During the course of 1910 Ray also won the 200 mile race at Atlanta, and 100 mile race at Playa del Rey in Los Angeles and at the end of the year Chris G. Sinsabaugh, an editor at Motor Age named Ray as de facto National Champion based on merit and Ray’s race performances, this was not a title recognised by the AAA contest board who did not keep any score of points for a championship at that time.
In 1911 IMS switched from running a multi weekend multi race strategy to running a single race every year on Decoration Day, known as Memorial Day since 1967, weekend called the International 500-Mile Sweepstakes or Indy 500 that these days is marketed with the strap line “The Greatest Spectacle in Racing”.
For the first running of the Indy 500 the Wheeler-Schebler Trophy was replaced by the Borg Warner trophy and the race was open to cars with a maximum engine capacity of 600 cui / 9832 cc that competed for $25,000 in prize money with $10,000 going to the winner.
Ray Harroun had wanted to stop driving race cars at the end of 1910, but was persuaded by Marmon to drive the Wasp one more time, he said he had been offered a dozen other drives for the inaugural Indy 500 and chose the Wasp, that had one of the smallest engines of any car in the race, only because he had never opened it up to it’s maximum potential in 1910 and that he was knew he was not experimenting with anything untried.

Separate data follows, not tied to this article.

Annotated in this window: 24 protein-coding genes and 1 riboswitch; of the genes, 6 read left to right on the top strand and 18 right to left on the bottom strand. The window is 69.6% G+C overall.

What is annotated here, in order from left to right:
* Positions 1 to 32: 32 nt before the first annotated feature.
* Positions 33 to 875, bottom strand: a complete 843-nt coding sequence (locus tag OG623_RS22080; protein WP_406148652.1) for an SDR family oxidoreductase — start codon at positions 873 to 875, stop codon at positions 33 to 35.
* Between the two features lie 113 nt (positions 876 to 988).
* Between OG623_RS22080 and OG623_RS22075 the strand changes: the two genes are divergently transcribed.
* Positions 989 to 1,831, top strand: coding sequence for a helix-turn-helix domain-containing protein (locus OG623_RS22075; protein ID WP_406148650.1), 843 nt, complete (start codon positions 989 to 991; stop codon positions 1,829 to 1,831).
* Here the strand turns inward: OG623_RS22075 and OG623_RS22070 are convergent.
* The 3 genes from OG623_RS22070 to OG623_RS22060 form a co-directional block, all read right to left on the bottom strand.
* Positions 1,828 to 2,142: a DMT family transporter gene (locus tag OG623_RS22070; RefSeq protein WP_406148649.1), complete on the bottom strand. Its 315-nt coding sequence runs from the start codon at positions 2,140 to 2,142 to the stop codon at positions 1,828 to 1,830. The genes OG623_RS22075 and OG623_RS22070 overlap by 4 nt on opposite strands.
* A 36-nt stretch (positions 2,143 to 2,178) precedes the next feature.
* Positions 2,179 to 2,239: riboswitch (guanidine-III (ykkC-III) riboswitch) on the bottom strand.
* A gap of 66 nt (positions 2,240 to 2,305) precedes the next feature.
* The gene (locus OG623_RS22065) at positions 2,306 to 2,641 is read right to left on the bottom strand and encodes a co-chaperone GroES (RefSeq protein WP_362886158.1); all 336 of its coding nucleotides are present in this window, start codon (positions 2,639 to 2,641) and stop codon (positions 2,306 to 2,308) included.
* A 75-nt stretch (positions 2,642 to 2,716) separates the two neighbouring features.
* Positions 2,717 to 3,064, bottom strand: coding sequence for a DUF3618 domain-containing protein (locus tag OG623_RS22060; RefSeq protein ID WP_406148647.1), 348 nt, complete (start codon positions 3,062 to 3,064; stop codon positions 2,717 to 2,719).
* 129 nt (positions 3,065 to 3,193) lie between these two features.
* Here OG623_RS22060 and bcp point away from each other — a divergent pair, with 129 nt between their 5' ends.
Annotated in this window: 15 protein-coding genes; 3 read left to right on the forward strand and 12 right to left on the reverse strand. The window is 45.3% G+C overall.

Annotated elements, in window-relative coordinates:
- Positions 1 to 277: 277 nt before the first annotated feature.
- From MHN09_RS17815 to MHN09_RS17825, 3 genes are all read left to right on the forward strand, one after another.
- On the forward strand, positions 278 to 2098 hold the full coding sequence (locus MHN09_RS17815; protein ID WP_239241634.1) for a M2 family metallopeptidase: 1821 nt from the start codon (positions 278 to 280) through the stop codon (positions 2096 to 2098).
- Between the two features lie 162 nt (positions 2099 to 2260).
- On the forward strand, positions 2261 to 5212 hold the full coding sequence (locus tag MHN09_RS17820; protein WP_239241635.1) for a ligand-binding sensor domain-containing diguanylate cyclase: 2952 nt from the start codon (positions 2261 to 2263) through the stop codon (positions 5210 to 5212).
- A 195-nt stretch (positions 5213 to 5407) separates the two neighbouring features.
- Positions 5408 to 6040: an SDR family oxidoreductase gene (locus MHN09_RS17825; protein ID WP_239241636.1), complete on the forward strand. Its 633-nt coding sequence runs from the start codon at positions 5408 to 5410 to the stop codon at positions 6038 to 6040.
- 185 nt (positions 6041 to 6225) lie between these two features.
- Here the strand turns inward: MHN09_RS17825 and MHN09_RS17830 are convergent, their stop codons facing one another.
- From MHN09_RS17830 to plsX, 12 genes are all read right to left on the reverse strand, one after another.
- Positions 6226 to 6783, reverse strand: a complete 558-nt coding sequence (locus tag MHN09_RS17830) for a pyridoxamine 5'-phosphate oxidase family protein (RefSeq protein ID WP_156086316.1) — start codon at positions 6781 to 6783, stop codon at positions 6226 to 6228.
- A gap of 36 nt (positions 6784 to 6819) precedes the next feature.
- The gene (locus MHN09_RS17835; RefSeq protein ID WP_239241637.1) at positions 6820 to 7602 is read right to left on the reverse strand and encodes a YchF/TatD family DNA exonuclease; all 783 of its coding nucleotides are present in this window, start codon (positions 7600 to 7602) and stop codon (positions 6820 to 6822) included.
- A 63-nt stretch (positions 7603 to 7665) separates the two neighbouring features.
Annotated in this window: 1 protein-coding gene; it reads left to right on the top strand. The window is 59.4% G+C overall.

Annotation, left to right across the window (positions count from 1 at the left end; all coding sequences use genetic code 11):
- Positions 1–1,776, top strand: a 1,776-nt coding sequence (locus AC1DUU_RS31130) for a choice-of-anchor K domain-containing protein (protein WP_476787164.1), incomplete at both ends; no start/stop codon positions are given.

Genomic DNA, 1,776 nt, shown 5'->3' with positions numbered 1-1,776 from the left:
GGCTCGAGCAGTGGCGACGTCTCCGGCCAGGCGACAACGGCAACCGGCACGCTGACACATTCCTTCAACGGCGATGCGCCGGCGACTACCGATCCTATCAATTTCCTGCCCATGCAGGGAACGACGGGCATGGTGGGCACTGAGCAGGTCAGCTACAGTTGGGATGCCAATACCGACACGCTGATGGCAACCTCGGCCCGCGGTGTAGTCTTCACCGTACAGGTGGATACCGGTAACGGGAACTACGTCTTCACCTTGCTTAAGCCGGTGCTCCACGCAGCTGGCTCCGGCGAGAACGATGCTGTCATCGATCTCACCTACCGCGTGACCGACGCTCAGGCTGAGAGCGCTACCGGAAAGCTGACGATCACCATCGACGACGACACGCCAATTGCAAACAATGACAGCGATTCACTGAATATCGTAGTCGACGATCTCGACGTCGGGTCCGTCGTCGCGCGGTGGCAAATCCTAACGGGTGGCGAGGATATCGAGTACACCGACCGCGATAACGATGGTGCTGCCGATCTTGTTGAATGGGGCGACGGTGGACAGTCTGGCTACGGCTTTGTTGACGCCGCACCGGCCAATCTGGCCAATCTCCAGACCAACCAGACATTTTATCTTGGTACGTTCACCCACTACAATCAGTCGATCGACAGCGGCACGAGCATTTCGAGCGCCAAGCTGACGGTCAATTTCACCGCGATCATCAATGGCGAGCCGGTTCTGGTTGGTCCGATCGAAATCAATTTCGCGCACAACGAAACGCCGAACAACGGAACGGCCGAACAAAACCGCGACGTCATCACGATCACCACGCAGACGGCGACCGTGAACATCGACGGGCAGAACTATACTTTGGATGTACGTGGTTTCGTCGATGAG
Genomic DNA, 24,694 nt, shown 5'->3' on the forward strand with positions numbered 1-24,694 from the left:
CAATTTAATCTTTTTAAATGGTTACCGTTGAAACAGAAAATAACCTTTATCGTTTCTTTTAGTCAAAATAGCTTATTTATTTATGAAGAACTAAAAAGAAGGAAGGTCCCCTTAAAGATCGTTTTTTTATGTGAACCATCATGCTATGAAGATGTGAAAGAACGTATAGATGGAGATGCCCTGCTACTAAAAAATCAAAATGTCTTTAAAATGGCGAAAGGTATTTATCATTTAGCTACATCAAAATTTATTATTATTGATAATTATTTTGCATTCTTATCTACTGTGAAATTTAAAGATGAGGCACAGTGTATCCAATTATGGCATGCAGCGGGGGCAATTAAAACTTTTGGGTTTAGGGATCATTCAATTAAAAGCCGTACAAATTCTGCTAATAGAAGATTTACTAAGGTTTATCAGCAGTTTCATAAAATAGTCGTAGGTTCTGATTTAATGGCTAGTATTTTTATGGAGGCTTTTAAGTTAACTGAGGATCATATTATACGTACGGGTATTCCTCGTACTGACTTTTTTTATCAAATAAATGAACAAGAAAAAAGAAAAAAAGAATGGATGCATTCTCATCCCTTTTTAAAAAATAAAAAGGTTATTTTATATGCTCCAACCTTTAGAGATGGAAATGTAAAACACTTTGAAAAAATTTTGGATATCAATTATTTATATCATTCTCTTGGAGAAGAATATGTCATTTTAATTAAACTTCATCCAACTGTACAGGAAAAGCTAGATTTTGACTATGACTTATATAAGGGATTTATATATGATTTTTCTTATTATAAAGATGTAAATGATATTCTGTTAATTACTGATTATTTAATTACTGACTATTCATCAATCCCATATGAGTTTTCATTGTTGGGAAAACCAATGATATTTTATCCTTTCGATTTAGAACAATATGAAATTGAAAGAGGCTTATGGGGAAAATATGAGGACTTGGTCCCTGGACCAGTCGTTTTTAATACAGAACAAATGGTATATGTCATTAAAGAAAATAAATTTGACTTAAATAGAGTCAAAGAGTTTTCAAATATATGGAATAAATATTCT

Forty cars met the 75 mph qualifying speed required from a flying start along a 1/4 mile distance of the front straight and Ray’s 28th starting position was determined, as were all the others, by the order the entries, of the qualifiers were, received in.
During the month of practice for the 500 The Little Professor determined that by running at as close to 75 mph laps as possible his reduced tyre wear would give him a race winning advantage over the whole race distance.
Before the race objections from his fellow competitors, to his running without a riding mechanician who could warn him of vehicles approaching from behind, saw Ray fit a 3″ by 8″ mirror over the cockpit cowling so that he could see his competitors.
Running his 75 mph laps as planned Ray handed the Wasp, running in second place to the #28 FIAT driven by David Bruce – Brown, over to his relief driver 22 year old Cyrus Patschke on lap 64.
Cyrus was instructed to follow the #28 FIAT for 35 laps before coming in to hand the Wasp back over to Ray, with Ray back behind the wheel David’s relentless pace eventually led to a blow out which handed the lead and eventual victory to Ray in the #32 Wasp.